Finding a replacement for palm oil
Researchers have found that creating synthetic replacements for palm oil could still be years away; consequently, more attention should be focused on making existing production processes more sustainable. Despite the significant environmental impact of palm oil production, none of the existing alternative products are currently economically or environmentally viable at scale, according to researchers at the University of Bath’s Centre for Integrated Bioprocessing Research (CIBR) and Centre for Sustainable and Circular Technologies (CSCT).
Published in Nature Sustainability, the findings revealed that despite the strong case to reduce farming of oil palm, short-term efforts must focus on making these processes more sustainable, rather than replacing them. Efforts to synthesise an alternative are predicted to take several years; as a result, researchers are calling on government and industry to collaborate, to make current production more sustainable while synthetic alternatives are developed.
“Palm oil is the most widely used land-grown oil crop, and expansion in the market over the past few decades has led to increases in greenhouse gas emissions and the loss of biodiverse tropical forest areas to farming. Whilst action is being taken to improve the sustainability of palm oil cultivation it is not happening as effectively or quickly as it needs to,” said Chris Chuck, author and professor.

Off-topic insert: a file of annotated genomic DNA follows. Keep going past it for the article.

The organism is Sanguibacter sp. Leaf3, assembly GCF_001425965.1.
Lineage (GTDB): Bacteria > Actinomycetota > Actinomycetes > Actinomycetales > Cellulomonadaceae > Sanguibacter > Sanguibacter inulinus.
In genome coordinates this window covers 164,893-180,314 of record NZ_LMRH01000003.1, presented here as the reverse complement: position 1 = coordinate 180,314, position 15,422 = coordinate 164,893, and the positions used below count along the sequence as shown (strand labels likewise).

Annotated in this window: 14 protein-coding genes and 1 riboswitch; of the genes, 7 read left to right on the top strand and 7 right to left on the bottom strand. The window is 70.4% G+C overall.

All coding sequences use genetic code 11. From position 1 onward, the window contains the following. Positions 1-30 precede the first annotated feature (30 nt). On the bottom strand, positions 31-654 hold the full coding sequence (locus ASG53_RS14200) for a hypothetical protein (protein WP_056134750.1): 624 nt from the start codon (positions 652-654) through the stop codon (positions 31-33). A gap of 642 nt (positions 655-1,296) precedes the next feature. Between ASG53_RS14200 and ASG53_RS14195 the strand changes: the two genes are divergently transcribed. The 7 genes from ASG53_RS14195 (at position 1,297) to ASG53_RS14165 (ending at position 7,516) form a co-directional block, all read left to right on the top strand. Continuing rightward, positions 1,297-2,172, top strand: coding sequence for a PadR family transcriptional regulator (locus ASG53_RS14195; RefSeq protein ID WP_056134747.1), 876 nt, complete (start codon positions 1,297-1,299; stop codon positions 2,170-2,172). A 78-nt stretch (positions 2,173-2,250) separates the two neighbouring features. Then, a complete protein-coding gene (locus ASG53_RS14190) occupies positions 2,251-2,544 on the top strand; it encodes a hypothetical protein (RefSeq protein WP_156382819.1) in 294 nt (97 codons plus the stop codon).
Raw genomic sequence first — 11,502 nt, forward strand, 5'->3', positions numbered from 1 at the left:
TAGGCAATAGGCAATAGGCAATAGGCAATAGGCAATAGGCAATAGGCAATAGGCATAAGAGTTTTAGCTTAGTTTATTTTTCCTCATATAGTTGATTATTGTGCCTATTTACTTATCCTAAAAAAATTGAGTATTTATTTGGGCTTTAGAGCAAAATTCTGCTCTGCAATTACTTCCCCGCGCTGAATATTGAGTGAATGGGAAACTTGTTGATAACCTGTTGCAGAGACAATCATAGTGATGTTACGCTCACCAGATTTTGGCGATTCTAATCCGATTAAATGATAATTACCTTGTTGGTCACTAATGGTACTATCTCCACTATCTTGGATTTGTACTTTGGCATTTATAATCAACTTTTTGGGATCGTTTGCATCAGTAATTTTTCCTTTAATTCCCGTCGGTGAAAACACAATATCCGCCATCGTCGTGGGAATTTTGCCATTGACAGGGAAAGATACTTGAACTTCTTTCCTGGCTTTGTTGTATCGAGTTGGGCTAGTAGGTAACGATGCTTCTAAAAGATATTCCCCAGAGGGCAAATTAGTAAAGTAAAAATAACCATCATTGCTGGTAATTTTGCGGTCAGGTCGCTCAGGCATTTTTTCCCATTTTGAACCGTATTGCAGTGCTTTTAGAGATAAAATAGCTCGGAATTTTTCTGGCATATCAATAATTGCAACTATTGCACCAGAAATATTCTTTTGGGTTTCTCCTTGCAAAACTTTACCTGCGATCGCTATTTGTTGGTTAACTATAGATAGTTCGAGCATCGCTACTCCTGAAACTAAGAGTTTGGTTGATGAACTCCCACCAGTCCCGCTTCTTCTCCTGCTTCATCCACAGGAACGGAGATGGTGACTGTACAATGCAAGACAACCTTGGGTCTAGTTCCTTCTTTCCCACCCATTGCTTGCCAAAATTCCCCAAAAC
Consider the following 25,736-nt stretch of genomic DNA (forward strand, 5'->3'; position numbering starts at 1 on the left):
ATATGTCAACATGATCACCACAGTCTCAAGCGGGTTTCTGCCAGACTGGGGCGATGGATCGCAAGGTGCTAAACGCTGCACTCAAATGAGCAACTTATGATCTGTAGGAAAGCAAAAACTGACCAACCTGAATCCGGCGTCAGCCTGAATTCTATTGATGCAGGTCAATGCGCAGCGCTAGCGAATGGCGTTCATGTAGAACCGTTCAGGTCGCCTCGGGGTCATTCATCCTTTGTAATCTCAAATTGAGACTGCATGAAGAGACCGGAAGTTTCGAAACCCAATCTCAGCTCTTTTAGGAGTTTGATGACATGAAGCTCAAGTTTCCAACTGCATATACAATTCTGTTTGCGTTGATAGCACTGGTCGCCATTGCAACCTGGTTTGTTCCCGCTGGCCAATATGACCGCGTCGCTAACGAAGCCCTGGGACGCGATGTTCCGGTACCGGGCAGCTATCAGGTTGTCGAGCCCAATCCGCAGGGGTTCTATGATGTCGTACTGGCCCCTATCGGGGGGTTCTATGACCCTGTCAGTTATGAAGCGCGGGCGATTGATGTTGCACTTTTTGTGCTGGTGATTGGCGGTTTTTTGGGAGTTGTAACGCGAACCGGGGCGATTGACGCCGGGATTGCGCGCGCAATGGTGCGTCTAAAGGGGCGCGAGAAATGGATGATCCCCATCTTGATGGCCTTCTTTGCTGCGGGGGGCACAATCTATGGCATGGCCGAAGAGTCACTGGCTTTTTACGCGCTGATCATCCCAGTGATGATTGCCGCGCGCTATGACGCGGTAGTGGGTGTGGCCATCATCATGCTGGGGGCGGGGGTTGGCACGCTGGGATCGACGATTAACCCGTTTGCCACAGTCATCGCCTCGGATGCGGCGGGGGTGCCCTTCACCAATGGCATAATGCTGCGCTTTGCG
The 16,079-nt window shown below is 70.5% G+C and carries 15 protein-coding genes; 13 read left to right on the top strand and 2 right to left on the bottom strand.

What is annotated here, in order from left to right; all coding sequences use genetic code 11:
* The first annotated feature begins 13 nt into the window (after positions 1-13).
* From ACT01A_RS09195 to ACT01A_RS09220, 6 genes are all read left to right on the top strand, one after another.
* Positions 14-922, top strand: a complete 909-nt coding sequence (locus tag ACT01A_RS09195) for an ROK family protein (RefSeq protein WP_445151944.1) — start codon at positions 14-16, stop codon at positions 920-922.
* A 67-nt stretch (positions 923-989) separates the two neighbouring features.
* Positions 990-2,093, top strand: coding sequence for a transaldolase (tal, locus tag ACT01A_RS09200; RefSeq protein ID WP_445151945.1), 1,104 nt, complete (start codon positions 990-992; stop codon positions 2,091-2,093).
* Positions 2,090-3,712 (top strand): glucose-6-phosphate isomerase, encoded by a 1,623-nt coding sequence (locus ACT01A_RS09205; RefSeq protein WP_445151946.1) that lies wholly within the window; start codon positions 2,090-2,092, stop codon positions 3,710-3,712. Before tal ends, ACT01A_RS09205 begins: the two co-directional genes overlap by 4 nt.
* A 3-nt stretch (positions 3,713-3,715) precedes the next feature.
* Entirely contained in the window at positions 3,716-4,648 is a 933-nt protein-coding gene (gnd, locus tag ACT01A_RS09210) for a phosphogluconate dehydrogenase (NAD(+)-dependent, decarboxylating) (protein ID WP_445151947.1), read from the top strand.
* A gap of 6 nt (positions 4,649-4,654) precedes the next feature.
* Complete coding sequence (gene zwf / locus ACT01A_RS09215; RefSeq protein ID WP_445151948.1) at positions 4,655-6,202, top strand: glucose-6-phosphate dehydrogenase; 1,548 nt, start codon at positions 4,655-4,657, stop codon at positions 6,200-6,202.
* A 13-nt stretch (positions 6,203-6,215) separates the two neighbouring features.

Researchers analysed existing alternatives to palm oil, grouping them into three distinct types of alternative technology including existing crop oils, alternative tropical oils and microbial single cell oils. Palm oil is a challenging product to replace, due to its range of applications; it can be used in cooking, food and other consumer goods products, as well as fuels.
“While they may be able to play a role in replacing palm oil, large-scale replacement with alternative crop oils such as sunflower, rapeseed or exotic oils like coconut oil and shea butter presents significant sustainability and technical challenges. The only viable large-scale direct replacements are single cell oils from algae or yeast, but these require significant further development before being economically viable. Governments in producing countries and industry should be working together closely to reduce the impact of the industry while synthetic alternatives are developed for the sake of our climate,” Dr Sophie Parsons said.
To reduce the impact of palm oil production, researchers recommend empowering the existing Roundtable on Sustainable Palm Oil (RSPO) scene to take effective enforcement action where needed, supported by policy and ensuring that local rules prevent further expansion of farming into ecologically valuable land. Researchers also recommend implementing certification of plantations and mills, and better management of wastage in the production process. Researchers are currently determining the lowest theoretical cost of a microbial oil, and the technological development that would be required to produce an alternative to palm oil, with their findings to be published later in 2020.
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